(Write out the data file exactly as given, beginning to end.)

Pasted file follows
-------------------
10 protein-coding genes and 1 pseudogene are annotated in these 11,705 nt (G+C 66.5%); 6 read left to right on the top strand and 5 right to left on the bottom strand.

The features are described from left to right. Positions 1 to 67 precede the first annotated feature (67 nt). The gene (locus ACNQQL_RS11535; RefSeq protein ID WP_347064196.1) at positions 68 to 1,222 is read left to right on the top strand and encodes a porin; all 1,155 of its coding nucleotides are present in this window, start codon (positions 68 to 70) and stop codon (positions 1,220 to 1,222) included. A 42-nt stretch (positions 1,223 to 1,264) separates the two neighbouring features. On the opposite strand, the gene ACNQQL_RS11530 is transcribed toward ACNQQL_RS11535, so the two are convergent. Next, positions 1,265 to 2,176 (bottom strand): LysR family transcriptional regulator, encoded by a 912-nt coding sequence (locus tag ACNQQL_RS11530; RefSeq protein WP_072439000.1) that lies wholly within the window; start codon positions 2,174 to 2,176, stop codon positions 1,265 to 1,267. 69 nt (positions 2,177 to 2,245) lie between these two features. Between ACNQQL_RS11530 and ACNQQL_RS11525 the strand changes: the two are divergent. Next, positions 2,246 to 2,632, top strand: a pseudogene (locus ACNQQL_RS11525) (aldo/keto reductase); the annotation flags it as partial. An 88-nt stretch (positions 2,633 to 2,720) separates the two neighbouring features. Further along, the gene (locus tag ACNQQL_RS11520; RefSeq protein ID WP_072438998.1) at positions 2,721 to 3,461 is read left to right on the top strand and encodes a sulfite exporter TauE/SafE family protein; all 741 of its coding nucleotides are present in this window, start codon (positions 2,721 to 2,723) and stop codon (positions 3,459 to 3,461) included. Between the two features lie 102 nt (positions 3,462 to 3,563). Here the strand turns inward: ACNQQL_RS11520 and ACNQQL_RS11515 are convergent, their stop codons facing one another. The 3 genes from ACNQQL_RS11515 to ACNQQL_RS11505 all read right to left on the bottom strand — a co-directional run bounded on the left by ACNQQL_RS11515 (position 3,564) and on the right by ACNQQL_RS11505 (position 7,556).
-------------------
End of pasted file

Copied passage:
10 protein-coding genes and 1 pseudogene are annotated in these 11,705 nt (G+C 66.5%); 6 read left to right on the top strand and 5 right to left on the bottom strand.

The features are described from left to right. Positions 1 to 67 precede the first annotated feature (67 nt). The gene (locus ACNQQL_RS11535; RefSeq protein ID WP_347064196.1) at positions 68 to 1,222 is read left to right on the top strand and encodes a porin; all 1,155 of its coding nucleotides are present in this window, start codon (positions 68 to 70) and stop codon (positions 1,220 to 1,222) included. A 42-nt stretch (positions 1,223 to 1,264) separates the two neighbouring features. On the opposite strand, the gene ACNQQL_RS11530 is transcribed toward ACNQQL_RS11535, so the two are convergent. Next, positions 1,265 to 2,176 (bottom strand): LysR family transcriptional regulator, encoded by a 912-nt coding sequence (locus tag ACNQQL_RS11530; RefSeq protein WP_072439000.1) that lies wholly within the window; start codon positions 2,174 to 2,176, stop codon positions 1,265 to 1,267. 69 nt (positions 2,177 to 2,245) lie between these two features. Between ACNQQL_RS11530 and ACNQQL_RS11525 the strand changes: the two are divergent. Next, positions 2,246 to 2,632, top strand: a pseudogene (locus ACNQQL_RS11525) (aldo/keto reductase); the annotation flags it as partial. An 88-nt stretch (positions 2,633 to 2,720) separates the two neighbouring features. Further along, the gene (locus tag ACNQQL_RS11520; RefSeq protein ID WP_072438998.1) at positions 2,721 to 3,461 is read left to right on the top strand and encodes a sulfite exporter TauE/SafE family protein; all 741 of its coding nucleotides are present in this window, start codon (positions 2,721 to 2,723) and stop codon (positions 3,459 to 3,461) included. Between the two features lie 102 nt (positions 3,462 to 3,563). Here the strand turns inward: ACNQQL_RS11520 and ACNQQL_RS11515 are convergent, their stop codons facing one another. The 3 genes from ACNQQL_RS11515 to ACNQQL_RS11505 all read right to left on the bottom strand — a co-directional run bounded on the left by ACNQQL_RS11515 (position 3,564) and on the right by ACNQQL_RS11505 (position 7,556).